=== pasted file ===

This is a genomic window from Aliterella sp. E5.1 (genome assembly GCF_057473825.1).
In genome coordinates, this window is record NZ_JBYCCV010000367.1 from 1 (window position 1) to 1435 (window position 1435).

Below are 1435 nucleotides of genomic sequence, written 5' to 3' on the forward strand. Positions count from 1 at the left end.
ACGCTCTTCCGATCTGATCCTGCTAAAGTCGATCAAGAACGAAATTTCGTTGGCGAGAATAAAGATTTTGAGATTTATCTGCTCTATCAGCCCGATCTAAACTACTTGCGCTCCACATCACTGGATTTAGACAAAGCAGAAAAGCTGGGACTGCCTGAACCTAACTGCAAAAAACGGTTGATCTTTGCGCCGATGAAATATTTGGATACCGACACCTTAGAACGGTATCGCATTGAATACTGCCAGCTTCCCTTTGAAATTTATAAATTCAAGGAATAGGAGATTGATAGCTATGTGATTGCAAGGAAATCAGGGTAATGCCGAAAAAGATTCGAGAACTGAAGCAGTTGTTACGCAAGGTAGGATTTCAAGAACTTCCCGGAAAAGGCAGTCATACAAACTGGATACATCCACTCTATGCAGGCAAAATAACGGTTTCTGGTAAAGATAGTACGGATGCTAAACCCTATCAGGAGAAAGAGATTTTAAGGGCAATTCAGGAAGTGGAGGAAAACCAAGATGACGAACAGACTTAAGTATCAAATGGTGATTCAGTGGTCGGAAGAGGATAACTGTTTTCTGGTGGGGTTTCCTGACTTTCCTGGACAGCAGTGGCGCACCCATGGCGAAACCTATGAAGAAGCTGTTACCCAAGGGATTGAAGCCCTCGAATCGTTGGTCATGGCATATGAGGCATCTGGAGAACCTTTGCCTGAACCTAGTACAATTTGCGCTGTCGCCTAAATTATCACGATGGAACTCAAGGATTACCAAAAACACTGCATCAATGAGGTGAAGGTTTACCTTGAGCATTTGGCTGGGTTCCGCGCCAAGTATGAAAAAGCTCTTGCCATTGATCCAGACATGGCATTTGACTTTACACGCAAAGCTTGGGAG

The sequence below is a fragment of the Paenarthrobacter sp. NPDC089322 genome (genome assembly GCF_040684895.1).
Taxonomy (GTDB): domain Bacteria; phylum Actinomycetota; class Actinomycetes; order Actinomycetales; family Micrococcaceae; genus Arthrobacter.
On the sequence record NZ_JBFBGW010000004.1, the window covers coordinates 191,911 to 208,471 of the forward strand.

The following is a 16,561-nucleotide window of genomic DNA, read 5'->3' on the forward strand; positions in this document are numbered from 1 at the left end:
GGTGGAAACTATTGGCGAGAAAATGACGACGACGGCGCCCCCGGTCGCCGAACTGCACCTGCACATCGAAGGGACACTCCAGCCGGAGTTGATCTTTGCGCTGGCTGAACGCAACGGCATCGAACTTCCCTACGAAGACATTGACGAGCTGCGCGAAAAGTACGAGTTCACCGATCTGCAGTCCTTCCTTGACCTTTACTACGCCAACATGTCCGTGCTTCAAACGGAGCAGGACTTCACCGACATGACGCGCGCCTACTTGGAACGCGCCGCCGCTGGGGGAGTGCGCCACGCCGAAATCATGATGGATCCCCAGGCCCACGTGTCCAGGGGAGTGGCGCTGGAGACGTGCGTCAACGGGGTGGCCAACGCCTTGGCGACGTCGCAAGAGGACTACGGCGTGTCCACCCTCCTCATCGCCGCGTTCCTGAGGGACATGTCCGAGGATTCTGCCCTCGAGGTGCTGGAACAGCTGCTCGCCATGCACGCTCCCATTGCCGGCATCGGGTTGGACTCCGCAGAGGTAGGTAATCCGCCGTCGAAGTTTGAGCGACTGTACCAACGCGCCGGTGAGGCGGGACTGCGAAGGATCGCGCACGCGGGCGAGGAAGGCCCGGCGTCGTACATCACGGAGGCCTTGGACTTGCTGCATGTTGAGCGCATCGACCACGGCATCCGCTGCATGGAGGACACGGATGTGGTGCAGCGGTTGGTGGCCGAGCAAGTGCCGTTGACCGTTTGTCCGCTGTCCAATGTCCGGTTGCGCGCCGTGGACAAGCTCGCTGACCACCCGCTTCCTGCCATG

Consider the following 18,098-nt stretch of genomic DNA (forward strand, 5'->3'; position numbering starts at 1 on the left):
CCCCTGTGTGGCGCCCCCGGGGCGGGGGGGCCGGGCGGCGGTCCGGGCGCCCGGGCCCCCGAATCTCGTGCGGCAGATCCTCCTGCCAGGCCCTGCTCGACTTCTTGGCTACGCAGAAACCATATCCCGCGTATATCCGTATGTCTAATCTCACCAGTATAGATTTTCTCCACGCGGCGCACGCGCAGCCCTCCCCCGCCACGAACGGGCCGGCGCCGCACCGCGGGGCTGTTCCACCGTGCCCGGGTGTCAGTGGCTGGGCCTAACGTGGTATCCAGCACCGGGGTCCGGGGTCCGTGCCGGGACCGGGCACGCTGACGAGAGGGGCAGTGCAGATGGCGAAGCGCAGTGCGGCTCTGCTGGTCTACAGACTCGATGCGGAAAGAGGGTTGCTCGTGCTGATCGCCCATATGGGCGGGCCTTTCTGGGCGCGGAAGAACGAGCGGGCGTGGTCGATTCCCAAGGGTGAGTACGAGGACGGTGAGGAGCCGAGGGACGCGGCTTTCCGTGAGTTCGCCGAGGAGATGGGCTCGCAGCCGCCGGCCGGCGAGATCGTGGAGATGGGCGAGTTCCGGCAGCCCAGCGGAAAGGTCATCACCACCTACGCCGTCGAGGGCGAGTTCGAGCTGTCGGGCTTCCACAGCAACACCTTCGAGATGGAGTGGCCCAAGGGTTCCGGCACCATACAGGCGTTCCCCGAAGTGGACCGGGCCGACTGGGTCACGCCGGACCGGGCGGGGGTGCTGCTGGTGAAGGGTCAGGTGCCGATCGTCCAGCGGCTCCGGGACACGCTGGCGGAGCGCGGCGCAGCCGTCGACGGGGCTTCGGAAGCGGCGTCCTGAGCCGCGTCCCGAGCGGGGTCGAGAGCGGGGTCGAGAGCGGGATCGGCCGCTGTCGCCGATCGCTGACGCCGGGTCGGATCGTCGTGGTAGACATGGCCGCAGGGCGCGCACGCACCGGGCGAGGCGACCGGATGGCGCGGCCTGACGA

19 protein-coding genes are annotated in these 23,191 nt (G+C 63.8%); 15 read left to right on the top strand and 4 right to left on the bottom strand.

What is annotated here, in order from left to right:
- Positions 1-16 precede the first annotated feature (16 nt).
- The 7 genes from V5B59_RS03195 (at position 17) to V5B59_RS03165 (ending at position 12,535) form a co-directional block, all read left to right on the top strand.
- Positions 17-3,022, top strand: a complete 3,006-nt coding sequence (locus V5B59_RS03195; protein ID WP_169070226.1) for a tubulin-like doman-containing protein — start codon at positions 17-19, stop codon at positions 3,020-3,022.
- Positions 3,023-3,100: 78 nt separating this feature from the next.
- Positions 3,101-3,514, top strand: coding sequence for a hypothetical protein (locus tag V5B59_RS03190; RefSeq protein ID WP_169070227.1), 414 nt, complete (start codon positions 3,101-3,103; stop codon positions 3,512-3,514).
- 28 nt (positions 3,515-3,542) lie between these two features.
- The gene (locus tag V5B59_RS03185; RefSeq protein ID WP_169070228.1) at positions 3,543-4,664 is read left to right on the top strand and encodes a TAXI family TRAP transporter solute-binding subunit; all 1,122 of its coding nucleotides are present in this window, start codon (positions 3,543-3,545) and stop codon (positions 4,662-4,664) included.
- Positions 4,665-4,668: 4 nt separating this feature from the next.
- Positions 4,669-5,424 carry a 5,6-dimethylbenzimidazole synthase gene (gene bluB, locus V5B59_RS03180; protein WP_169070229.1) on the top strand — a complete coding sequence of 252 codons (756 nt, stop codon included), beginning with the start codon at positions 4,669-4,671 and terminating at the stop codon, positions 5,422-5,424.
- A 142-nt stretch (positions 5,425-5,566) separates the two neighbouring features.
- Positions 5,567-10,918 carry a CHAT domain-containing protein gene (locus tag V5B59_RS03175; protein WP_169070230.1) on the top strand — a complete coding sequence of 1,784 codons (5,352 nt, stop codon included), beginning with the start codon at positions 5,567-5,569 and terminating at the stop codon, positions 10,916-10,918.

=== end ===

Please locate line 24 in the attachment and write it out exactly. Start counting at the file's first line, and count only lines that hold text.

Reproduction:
- Positions 5,567-10,918 carry a CHAT domain-containing protein gene (locus tag V5B59_RS03175; protein WP_169070230.1) on the top strand — a complete coding sequence of 1,784 codons (5,352 nt, stop codon included), beginning with the start codon at positions 5,567-5,569 and terminating at the stop codon, positions 10,916-10,918.